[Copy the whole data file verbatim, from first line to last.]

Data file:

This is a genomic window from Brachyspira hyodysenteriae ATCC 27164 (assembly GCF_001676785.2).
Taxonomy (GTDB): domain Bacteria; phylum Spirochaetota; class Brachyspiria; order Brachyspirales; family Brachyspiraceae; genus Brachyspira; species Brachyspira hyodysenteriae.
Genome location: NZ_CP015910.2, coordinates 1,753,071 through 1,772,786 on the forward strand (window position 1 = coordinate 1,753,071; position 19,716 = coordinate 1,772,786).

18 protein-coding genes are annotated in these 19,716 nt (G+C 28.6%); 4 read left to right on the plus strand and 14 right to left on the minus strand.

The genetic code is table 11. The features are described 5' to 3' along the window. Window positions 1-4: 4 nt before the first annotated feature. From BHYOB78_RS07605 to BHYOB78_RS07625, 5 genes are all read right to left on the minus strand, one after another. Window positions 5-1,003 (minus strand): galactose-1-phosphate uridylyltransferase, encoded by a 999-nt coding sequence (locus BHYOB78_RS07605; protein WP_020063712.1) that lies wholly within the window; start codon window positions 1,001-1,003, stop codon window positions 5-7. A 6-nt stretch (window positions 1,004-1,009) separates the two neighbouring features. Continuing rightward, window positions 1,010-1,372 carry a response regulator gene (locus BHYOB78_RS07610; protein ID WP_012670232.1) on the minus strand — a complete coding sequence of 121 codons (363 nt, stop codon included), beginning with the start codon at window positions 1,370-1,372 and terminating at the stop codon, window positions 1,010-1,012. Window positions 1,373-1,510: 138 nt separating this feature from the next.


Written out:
This is a genomic window from Brachyspira hyodysenteriae ATCC 27164 (assembly GCF_001676785.2).
Taxonomy (GTDB): domain Bacteria; phylum Spirochaetota; class Brachyspiria; order Brachyspirales; family Brachyspiraceae; genus Brachyspira; species Brachyspira hyodysenteriae.
Genome location: NZ_CP015910.2, coordinates 1,753,071 through 1,772,786 on the forward strand (window position 1 = coordinate 1,753,071; position 19,716 = coordinate 1,772,786).

18 protein-coding genes are annotated in these 19,716 nt (G+C 28.6%); 4 read left to right on the plus strand and 14 right to left on the minus strand.

The genetic code is table 11. The features are described 5' to 3' along the window. Window positions 1-4: 4 nt before the first annotated feature. From BHYOB78_RS07605 to BHYOB78_RS07625, 5 genes are all read right to left on the minus strand, one after another. Window positions 5-1,003 (minus strand): galactose-1-phosphate uridylyltransferase, encoded by a 999-nt coding sequence (locus BHYOB78_RS07605; protein WP_020063712.1) that lies wholly within the window; start codon window positions 1,001-1,003, stop codon window positions 5-7. A 6-nt stretch (window positions 1,004-1,009) separates the two neighbouring features. Continuing rightward, window positions 1,010-1,372 carry a response regulator gene (locus BHYOB78_RS07610; protein ID WP_012670232.1) on the minus strand — a complete coding sequence of 121 codons (363 nt, stop codon included), beginning with the start codon at window positions 1,370-1,372 and terminating at the stop codon, window positions 1,010-1,012. Window positions 1,373-1,510: 138 nt separating this feature from the next.